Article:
Monday 18 December 2017

Superb Blues make hay in gardens

Northampton 10 Leinster 37

Garry Ringrose gets over for Leinster’s first of five tries against Northampton. Photo: Sportsfile
Garry Ringrose gets over for Leinster’s first of five tries against Northampton. Photo: Sportsfile

Leinster took command of the 'Pool of Death' with a five-try, five-star performance to take away all the points from Northampton last night.

They arrived in the East Midlands without a win from their last seven away matches in the Champions Cup.

That didn't bode well for their latest crusade at Franklin's Gardens, a place they lavished with their skills three years ago.

They couldn't have been more impressive from the start, going through multiple phases for Rob Kearney to slice through and Garry Ringrose was on his shoulder to collect and touch down. Isa Nacewa's conversion made it 7-0 in just the third minute.

The Blues scrum was completely dominant in crushing out a penalty for Nacewa to make it a 10-point game in the 11th minute.

Then, the maul went for 20 metres and European debutant Adam Byrne's incision almost created an opening for Robbie Henshaw.


Sadly, Leinster lost Joey Carbery to an ankle injury to hand Ross Byrne his European debut, which was quickly followed by Northampton's opening points, a Stephen Myler penalty in the 20th minute.

A glum Joey Carbery watches on after injuring his ankle early on against the Saints.
A glum Joey Carbery watches on after injuring his ankle early on against the Saints.

Soon afterwards, there was also the worrying sight of the ball twice bouncing before being claimed by Kearney.

The Saints then survived a 20-phase attack from Leinster and a Sean O'Brien try attempt was ruled out for a knock-on as the first-half came to a close.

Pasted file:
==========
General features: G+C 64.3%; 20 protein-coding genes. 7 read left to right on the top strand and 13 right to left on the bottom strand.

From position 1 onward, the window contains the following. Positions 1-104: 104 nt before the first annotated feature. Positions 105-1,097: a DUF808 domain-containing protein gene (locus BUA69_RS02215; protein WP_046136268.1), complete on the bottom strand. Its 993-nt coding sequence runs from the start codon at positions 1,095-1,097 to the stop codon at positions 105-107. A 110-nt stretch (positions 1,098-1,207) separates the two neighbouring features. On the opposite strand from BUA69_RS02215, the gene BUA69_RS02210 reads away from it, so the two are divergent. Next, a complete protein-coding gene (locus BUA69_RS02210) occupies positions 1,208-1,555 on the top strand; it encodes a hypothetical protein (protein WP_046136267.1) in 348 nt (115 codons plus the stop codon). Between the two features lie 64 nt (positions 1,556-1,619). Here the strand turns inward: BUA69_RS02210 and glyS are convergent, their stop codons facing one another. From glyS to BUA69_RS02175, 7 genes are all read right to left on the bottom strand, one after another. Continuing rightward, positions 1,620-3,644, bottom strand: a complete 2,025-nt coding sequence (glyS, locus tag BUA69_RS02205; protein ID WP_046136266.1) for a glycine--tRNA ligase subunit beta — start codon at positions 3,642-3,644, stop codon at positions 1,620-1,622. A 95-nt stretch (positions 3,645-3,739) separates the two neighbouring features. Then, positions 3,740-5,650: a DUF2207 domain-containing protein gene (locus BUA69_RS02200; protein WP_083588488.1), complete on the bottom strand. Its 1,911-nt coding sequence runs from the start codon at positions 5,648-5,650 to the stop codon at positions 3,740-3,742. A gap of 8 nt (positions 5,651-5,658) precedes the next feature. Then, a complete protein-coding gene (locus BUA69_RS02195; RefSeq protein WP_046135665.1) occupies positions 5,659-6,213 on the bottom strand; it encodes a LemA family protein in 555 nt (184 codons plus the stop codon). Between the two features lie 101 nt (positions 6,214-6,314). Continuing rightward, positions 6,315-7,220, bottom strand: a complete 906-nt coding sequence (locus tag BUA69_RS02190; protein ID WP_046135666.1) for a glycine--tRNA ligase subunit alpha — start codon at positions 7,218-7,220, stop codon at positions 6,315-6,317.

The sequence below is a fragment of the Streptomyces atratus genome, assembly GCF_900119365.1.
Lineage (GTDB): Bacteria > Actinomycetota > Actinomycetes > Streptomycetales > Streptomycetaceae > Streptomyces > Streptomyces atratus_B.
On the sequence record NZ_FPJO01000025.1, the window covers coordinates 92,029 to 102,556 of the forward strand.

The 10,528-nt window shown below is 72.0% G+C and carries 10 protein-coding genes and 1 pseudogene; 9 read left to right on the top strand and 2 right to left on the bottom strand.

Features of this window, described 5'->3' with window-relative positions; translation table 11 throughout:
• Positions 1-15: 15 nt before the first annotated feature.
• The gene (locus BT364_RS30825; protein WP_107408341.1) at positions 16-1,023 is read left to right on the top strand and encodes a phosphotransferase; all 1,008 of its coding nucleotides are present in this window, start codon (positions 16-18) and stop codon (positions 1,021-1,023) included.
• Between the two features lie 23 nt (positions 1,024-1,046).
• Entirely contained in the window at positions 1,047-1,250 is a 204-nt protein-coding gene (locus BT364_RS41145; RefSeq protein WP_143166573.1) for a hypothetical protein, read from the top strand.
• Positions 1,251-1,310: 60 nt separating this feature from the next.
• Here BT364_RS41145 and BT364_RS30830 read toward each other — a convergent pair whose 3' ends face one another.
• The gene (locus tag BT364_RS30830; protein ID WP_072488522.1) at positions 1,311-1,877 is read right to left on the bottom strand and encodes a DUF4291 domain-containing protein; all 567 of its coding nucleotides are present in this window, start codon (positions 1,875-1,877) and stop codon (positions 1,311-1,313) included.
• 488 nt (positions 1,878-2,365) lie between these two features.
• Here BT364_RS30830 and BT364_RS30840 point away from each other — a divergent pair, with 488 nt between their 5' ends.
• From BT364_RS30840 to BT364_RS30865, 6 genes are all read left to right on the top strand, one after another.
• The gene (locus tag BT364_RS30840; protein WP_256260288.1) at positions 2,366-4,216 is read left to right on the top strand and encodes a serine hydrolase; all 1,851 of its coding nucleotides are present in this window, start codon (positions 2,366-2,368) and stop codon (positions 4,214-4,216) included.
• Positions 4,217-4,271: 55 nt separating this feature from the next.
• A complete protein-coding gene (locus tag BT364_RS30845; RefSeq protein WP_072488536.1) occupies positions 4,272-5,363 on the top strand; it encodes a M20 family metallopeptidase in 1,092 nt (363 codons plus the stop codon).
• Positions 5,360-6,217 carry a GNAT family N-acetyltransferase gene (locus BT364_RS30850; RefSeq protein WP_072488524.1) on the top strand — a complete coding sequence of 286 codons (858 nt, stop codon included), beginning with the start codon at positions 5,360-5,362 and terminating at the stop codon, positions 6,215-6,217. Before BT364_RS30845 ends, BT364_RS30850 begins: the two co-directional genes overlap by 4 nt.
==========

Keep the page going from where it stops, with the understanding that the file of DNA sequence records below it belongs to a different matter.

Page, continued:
Leinster restarted the second period like they did the first, by keeping the ball until Nacewa tickled a kick deep into enemy territory.

Immediately, Kearney was pulled from the action which led to the introduction of Rory O'Loughlin, becoming the third Leinster debutant.

McGrath spilled the ball at the rear of a maul to cough up an ideal scrum position for the home side.

Then, the scrum-half was bumped off by JJ Hanrahan and, when the recycle came, Hanrahan whipped away a wide ball for replacement Ahsee Tuala to ground a try, Myler's extras levelling it up in the 47th minute.

Leinster needed a response and they got it from Nacewa's penalty wide on the left.

When Leinster infringed at a ruck, Northampton looked to their lineout only for hooker Mike Heywood to be loose with the ball.

This signalled the entrance of England captain Dylan Hartley to thunderous applause.

Leinster's reaction was to carry the fight forward for a stunning scrum penalty.

They moved away smoothly only for Adam Byrne to lose the ball forward from Nacewa's accurate dispatch.

This was repaired when the front row destroyed Northampton for yet another penalty.

It was Leinster's turn to refuse three points in favour of a lineout-into-maul.

McGrath made the initial snipe. O'Brien took it on and Jamie Heaslip and Devin Toner latched on to drive home the try for Nacewa's conversion, making it double scores (20-10) in the 57th minute.

The game was far from gone.

It was then Hartley chose the moment for a brainless swinging forearm into the head of O'Brien, a blatant red card if ever there was one.

It meant O'Brien left the field for a head injury assessment and Jack Conan was given an opportunity to make an impact.

Luke McGrath's quick reactions made mud out of another compromised scrum and Josh van der Flier was then the spark for major ground gained.

The lineout was gathered and the ball put into the hands of fly-half Byrne.

His beautifully weighted cross-field ball was taken brilliantly overhead by O'Loughlin for 25-10 in the 66th minute.

This was the moment when the Saints were limited to playing for pride and Leinster for the bonus point.

They just seemed to lose their composure, kicking the ball away three times, instead of holding on against the 14 men.

It all came down to the speed and footwork of Jamison Gibson-Park for the fourth try in the 75th minute ahead of Nacewa's final five.

The three-time winners are now six points clear of French clubs Castres and Montpellier, who play tomorrow.

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